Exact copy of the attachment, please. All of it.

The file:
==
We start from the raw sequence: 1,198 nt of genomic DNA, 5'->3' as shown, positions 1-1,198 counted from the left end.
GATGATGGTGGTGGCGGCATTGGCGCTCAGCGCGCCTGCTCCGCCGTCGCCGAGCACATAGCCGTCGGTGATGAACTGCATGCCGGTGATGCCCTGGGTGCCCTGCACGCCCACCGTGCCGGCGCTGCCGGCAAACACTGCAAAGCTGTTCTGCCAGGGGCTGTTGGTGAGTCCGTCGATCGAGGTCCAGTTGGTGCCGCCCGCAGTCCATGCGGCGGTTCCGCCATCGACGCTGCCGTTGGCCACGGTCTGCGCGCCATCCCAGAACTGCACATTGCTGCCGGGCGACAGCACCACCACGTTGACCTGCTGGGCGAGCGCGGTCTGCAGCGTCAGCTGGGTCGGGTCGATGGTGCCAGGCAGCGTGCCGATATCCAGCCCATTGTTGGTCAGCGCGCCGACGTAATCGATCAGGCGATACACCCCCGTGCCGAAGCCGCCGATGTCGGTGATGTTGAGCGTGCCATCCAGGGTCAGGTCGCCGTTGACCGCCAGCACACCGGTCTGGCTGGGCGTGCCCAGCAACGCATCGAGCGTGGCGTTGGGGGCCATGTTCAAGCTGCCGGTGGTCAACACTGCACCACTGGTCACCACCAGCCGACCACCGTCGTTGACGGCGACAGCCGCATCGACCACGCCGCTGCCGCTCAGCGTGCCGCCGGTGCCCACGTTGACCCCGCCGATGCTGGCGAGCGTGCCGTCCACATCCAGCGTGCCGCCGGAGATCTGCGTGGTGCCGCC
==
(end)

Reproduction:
We start from the raw sequence: 1,198 nt of genomic DNA, 5'->3' as shown, positions 1-1,198 counted from the left end.
GATGATGGTGGTGGCGGCATTGGCGCTCAGCGCGCCTGCTCCGCCGTCGCCGAGCACATAGCCGTCGGTGATGAACTGCATGCCGGTGATGCCCTGGGTGCCCTGCACGCCCACCGTGCCGGCGCTGCCGGCAAACACTGCAAAGCTGTTCTGCCAGGGGCTGTTGGTGAGTCCGTCGATCGAGGTCCAGTTGGTGCCGCCCGCAGTCCATGCGGCGGTTCCGCCATCGACGCTGCCGTTGGCCACGGTCTGCGCGCCATCCCAGAACTGCACATTGCTGCCGGGCGACAGCACCACCACGTTGACCTGCTGGGCGAGCGCGGTCTGCAGCGTCAGCTGGGTCGGGTCGATGGTGCCAGGCAGCGTGCCGATATCCAGCCCATTGTTGGTCAGCGCGCCGACGTAATCGATCAGGCGATACACCCCCGTGCCGAAGCCGCCGATGTCGGTGATGTTGAGCGTGCCATCCAGGGTCAGGTCGCCGTTGACCGCCAGCACACCGGTCTGGCTGGGCGTGCCCAGCAACGCATCGAGCGTGGCGTTGGGGGCCATGTTCAAGCTGCCGGTGGTCAACACTGCACCACTGGTCACCACCAGCCGACCACCGTCGTTGACGGCGACAGCCGCATCGACCACGCCGCTGCCGCTCAGCGTGCCGCCGGTGCCCACGTTGACCCCGCCGATGCTGGCGAGCGTGCCGTCCACATCCAGCGTGCCGCCGGAGATCTGCGTGGTGCCGCC